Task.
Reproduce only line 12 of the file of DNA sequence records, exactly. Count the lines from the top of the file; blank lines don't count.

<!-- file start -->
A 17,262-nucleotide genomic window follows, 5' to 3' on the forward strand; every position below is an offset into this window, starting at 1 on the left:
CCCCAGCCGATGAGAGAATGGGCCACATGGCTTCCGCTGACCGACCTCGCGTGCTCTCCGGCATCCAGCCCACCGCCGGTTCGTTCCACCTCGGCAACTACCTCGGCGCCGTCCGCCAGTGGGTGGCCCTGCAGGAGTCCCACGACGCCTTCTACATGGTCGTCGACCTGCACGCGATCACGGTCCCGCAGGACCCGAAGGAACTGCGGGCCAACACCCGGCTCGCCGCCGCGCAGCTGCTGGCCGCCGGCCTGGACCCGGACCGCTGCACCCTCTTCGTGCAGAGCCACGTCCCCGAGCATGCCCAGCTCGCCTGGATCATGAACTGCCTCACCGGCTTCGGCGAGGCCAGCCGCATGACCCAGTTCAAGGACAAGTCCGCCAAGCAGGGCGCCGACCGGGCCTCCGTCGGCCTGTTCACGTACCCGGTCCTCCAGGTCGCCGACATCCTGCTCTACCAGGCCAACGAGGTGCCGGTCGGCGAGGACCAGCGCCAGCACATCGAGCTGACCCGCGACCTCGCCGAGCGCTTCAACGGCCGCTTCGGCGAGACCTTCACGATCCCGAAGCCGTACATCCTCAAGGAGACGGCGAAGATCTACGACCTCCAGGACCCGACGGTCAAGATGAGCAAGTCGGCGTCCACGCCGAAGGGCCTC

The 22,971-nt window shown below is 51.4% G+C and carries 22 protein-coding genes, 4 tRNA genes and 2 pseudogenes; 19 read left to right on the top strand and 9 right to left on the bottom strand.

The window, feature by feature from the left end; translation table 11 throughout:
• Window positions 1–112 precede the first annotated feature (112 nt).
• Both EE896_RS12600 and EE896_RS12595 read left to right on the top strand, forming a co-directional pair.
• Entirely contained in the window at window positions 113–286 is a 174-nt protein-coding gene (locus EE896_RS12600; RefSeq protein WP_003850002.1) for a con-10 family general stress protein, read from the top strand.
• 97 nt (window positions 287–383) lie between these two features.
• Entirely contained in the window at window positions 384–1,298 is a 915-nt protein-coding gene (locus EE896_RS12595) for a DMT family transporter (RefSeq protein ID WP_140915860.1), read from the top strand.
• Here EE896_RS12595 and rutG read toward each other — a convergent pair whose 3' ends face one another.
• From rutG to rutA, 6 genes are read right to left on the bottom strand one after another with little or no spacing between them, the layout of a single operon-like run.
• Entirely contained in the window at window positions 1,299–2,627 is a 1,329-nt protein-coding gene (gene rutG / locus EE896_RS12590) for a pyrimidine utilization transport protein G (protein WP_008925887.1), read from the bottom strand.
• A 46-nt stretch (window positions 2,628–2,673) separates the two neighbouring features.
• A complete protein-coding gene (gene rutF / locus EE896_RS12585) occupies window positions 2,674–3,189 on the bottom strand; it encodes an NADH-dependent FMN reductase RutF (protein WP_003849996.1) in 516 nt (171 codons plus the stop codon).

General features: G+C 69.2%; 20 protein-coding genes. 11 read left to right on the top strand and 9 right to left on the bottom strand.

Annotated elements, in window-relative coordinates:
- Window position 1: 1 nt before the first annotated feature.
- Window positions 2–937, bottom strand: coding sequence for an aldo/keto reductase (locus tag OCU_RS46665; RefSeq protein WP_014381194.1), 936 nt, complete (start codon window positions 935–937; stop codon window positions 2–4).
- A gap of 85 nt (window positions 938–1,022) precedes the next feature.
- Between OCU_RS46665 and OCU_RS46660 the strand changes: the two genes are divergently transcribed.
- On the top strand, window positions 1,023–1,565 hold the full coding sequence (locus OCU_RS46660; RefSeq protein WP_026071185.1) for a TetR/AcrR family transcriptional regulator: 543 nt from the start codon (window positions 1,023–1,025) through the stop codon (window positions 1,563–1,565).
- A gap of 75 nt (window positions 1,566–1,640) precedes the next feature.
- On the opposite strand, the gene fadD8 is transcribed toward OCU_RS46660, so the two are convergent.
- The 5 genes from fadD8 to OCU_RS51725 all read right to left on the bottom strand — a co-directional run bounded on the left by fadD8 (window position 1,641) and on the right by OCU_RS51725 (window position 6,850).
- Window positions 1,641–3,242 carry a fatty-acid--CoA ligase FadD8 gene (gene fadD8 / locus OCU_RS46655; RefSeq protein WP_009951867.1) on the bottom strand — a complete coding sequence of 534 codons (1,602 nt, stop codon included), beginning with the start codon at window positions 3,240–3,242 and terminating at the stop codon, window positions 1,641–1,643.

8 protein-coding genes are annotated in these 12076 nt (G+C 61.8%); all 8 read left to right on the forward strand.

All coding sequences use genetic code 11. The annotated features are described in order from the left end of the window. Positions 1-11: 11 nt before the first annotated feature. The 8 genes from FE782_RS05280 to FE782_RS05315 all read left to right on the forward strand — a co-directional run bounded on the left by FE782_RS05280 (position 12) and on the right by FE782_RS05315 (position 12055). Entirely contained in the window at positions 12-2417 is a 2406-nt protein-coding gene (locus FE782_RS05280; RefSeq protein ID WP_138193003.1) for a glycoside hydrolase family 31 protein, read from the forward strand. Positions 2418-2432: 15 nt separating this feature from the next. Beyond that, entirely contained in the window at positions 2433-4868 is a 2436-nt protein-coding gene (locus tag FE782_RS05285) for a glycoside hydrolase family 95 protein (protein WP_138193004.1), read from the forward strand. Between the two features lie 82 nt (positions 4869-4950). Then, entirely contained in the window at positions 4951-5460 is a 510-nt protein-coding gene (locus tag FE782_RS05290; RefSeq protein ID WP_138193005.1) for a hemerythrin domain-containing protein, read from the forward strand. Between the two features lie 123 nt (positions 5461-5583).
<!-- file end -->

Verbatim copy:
• Entirely contained in the window at window positions 1,299–2,627 is a 1,329-nt protein-coding gene (gene rutG / locus EE896_RS12590) for a pyrimidine utilization transport protein G (protein WP_008925887.1), read from the bottom strand.